Does your child just love track and cross-country? Do you love running yourself?
Because of the high use and impact on your feet and ankles, injuries are likely to happen in cross-country and track. You’ve probably had such an injury before yourself.
But, it’s not always clear why these happen. And you’d like to know what you can do to help your child prevent that injury from happening in the first place. Because if you wait until it actually happens, then they have to rest. That’s hard to do when you’re used to being active.
What should you do to keep your feet and ankles safe and healthy in cross-country and track?
Check out the tips below:
Stretch and Strengthen Your Calves
The most common, and one of the most devastating, running injuries you or your child could experience is plantar fasciitis. This injury comes from overtraining, overuse, and improper footwear.
To prevent this injury, your child should have a stretching and weightlifting routine for their calves. They should also do other regular strengthening exercise for their foot.
It’s the best long-term solution to prevent foot pain caused by plantar fasciitis.
When it comes to running injuries, we really can’t stress supportive footwear enough. That goes doubly if your child runs lots of long distances, and if they enjoy running during the offseason as a hobby.
It’s tempting to skimp and get the footwear that’s on sale. However, remember that you could be costing your child several trips to the doctor and time off during the most crucial part of their season.
Avoiding Always Running on the Same Side of the Road
This one sounds a bit strange at first, but hear us out. If your child runs on the same sidewalk every time they practice on their own, they stress the same regions of their body. Your IT band, which runs down the outside of your knee, can constantly get the stress (and especially so when running downhill).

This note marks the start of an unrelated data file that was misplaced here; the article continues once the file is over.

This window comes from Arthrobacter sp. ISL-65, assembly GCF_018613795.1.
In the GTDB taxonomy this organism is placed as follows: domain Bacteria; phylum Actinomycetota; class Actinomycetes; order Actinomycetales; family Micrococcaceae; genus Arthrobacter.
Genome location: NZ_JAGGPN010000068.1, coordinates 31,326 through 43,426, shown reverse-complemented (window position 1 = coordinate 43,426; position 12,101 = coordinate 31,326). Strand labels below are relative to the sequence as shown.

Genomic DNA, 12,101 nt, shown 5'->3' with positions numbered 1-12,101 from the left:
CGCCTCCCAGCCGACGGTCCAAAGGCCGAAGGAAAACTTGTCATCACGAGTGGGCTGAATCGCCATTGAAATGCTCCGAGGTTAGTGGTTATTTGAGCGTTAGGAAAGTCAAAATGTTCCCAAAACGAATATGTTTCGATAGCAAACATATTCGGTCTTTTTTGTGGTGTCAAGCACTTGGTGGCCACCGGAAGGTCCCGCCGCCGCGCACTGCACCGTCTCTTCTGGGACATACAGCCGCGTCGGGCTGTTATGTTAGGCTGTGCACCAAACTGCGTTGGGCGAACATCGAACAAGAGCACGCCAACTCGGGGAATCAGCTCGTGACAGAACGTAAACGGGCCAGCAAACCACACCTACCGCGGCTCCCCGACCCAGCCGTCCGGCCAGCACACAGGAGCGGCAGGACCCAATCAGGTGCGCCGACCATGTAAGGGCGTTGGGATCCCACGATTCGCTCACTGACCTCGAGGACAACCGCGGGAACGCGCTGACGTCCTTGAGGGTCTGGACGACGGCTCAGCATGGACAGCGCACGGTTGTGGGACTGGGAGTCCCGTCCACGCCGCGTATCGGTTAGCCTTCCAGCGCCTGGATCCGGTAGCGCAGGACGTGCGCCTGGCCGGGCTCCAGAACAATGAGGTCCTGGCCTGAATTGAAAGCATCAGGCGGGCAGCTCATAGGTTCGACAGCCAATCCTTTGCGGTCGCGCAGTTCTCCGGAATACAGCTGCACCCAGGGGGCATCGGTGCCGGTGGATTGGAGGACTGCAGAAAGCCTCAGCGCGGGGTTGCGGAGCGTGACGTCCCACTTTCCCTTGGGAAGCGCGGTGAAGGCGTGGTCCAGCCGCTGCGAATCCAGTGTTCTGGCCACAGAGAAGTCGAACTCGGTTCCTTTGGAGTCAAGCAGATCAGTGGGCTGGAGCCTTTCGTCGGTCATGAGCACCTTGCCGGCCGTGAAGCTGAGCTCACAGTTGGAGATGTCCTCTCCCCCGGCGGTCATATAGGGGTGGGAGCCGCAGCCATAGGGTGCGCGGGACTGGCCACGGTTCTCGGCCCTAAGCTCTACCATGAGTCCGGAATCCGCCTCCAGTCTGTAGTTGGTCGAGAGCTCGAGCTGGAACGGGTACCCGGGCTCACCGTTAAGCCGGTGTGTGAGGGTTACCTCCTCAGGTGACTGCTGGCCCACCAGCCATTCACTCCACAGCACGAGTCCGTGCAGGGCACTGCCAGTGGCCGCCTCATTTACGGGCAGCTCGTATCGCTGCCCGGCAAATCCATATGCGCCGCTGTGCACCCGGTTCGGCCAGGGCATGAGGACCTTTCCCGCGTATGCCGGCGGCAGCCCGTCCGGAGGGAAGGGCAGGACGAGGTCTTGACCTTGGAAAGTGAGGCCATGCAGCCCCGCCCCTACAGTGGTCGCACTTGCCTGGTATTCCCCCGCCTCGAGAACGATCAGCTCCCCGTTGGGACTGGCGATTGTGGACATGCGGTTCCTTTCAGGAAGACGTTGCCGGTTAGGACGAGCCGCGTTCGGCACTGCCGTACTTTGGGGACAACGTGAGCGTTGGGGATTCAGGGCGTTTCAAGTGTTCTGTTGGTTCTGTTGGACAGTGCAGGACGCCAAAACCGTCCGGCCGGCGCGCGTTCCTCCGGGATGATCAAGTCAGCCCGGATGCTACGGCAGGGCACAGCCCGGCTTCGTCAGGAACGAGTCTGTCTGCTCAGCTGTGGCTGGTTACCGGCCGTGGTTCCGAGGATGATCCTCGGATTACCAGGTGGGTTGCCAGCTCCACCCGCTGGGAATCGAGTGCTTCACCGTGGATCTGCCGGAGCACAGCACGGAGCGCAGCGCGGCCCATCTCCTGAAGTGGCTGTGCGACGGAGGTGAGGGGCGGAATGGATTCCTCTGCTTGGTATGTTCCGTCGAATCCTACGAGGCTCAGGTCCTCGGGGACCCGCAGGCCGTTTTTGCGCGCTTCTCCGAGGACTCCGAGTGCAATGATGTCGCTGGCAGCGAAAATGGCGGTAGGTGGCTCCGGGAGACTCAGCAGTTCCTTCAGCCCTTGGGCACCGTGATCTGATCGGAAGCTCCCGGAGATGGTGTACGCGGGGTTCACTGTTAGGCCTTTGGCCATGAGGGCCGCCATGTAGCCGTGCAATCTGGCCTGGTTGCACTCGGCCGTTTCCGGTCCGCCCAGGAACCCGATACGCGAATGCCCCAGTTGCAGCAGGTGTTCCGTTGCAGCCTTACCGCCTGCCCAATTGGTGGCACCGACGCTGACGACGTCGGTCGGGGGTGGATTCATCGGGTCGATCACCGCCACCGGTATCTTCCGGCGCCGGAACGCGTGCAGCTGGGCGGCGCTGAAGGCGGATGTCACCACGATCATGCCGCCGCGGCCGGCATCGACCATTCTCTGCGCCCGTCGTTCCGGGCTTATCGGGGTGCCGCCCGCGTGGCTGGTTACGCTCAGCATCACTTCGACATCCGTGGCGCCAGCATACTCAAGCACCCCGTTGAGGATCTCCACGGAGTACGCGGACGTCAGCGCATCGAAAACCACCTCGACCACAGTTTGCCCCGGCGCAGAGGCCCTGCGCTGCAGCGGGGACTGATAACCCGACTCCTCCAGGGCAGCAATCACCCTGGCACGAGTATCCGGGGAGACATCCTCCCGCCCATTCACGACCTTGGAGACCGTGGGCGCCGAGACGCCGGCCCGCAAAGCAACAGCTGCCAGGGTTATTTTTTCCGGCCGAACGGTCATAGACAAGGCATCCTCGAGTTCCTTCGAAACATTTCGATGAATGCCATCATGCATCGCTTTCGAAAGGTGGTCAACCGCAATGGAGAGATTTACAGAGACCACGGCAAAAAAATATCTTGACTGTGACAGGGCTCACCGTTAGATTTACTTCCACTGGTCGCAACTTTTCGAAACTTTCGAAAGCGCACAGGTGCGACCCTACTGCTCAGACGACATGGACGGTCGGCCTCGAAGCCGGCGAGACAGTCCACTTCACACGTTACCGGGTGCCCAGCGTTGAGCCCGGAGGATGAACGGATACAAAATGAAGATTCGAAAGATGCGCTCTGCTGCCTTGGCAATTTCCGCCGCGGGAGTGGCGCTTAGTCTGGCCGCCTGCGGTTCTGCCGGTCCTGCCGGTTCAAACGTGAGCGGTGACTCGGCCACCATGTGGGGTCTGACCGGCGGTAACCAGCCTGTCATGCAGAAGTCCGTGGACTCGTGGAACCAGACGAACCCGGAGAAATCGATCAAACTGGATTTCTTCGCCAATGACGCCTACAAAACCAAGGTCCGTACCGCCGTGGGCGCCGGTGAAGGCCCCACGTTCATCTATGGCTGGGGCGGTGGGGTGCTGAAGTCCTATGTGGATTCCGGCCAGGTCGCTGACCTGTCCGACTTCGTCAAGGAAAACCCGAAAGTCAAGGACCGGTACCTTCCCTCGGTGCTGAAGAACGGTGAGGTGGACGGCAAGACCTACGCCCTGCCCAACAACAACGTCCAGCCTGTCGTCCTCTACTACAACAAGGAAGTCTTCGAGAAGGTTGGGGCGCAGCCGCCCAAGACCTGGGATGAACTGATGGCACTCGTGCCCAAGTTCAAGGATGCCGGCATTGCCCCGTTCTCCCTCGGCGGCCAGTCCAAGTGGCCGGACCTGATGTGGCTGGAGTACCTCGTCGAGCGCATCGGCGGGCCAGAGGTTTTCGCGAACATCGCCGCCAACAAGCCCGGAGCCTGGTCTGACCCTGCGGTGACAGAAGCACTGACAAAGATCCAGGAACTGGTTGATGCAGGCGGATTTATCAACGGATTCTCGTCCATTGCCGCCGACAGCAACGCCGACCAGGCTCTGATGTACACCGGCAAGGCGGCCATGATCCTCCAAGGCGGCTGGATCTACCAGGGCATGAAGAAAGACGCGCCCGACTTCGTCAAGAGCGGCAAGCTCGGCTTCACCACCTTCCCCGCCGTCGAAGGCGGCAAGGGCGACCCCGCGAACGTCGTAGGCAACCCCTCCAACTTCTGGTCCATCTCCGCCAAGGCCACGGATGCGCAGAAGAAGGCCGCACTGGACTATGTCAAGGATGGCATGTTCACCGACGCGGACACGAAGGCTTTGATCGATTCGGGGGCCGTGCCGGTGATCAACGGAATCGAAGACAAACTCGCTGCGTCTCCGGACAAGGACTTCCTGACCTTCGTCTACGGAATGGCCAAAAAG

When it gets too stressed for extended periods of time (weeks and months), it starts to get very sore and painful. In fact, it can get so sore and painful that it’s difficult just to walk.
So switching up how and where you run helps distribute the stress throughout your body.
Run On Soft-Impact Surfaces
Running on hard surfaces, like asphalt and concrete puts higher stress on your lower legs. Running on these surfaces for months or weeks at a time can lead to shin splints.
If your child loves to run on their own time, encourage them to run on trails or grass when possible.
Watch for Uneven Surfaces
As you get tired, it becomes more difficult to focus and concentrate. More mistakes happen. You don’t perform your best.
That’s when it’s easier to stop paying attention to the ground in front of you and to step in a hole and twist your ankle. Remind your child to be observant of their environment.
You can’t prevent every running injury. And when you do have one, it’s important you learn what’s causing it so you can choose a different course of action less likely to aggravate that injury in the future.
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